An electron microscope shows the neck region of the Allegheny mound ant. Ohio State University

An electron microscope shows the neck region of the Allegheny mound ant. Ohio State University

Ants are one of the most fascinating and extraordinary organisms on Earth. The ant society is extremely stable, compact and adaptable, but while ants can only survive as a colony, taken individually each ant is extremely remarkable by itself, too. Body size considered, ants are among the strongest beings in the world, capable of lifting and carrying objects a couple of times their own body weight. How do ants do this and is there a way human society might benefit from this knowledge? Agile and super powerful robots designed analogous to ants could be capable of much more than their contemporary clumsy brethren. A team of researchers at the Ohio State University has began to unravel this mystery.

ohio_staeTheir study focused on the single most sensible ant body part – the neck. The single joint of soft tissue that bridges the stiff exoskeleton of the ant’s head and thorax. When an ant carries food or any other object, the neck joint supports the full weight of the load.

“Loads are lifted with the mouthparts, transferred through the neck joint to the thorax, and distributed over six legs and tarsi that anchor to the supporting surface,” explained Carlos Castro, assistant professor of mechanical and aerospace engineering at Ohio State. “While previous research has explored attachment mechanisms of the tarsi (feet), little is known about the relation between the mechanical function and the structural design and material properties of the ant.”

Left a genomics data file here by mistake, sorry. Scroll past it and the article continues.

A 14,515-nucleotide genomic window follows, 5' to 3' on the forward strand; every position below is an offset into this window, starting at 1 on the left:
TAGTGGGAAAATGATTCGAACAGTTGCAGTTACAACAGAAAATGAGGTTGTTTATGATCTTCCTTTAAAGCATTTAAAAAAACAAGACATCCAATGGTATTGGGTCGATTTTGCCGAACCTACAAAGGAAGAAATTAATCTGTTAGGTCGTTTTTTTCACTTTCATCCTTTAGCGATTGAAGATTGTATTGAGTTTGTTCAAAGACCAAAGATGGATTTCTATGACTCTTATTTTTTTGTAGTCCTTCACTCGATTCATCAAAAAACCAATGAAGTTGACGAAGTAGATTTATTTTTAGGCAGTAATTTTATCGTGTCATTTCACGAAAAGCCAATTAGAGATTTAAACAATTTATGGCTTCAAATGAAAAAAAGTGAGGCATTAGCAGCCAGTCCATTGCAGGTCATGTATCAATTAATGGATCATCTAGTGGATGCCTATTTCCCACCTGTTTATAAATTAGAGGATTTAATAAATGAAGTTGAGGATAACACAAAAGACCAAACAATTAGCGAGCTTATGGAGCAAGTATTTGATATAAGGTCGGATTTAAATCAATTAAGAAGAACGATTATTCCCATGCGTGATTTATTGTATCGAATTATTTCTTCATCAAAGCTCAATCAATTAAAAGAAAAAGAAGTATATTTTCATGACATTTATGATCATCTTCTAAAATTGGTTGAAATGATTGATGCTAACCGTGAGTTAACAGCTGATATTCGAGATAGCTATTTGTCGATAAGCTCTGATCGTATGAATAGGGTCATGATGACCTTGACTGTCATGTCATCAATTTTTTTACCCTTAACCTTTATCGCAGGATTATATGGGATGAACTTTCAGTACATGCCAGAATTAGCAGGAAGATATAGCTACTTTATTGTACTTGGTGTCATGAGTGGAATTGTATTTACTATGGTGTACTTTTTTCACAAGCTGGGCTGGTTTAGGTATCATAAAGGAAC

A sturdy neck

To understand how the ant’s neck is capable of withstanding such great pressure, the Ohio State researchers developed 3-D models of the internal and external anatomy of an Allegheny mound ant (Formica exsectoides). These were made by introducing X-ray cross-section images (microCT) of ant specimens into a modeling program (ScanIPþFE) that assembled the segments and converted them into a mesh frame model of more than 6.5 million elements. The finite element analysis was then processed on the powerful Oakley Cluster, an array of 8,300 processor cores (Intel Xeon) at the Ohio Supercomputer Center.

A cross-section of an ant’s neck joint, part of a 3-D model created on OSC systems, helped Ohio State researchers to study the strength of the small insect. The cross-section shows the head (blue), neck membrane (purple), esophagus (teal), and thorax (orange). [Castro/OSU]

A cross-section of an ant’s neck joint, part of a 3-D model created on OSC systems, helped Ohio State researchers to study the strength of the small insect. The cross-section shows the head (blue), neck membrane (purple), esophagus (teal), and thorax (orange). [Castro/OSU]

In conjunction with the simulation, lab experiments were carried out that used a centrifuge to measure changes in the ants’ anatomies under a range of calculated loads. Both models and experiments revealed that the ant’s neck joints could withstand loads of about 5,000 times the ant’s body weight, and that the ant’s neck-joint structure produced the highest strength when its head was aligned straight, as opposed to turned to either side.

“The neck joint [of the ant] is a complex and highly integrated mechanical system. Efforts to understand the structure-function relationship in this system will contribute to the understanding of the design paradigms for optimized exoskeleton mechanisms,” said former Ohio State student Vienny N. Nguyen in her 2012 master’s thesis on this research.

“As we look to the future of human-assistive devices and ultra-light robotics,” she said, “the development of 3-dimensional models for visual analysis and loading and kinematic simulation will also serve as tools for evaluating and comparing the functional morphology of multiple species and types of joints.”

Findings appeared  in the Journal of Biomechanics.

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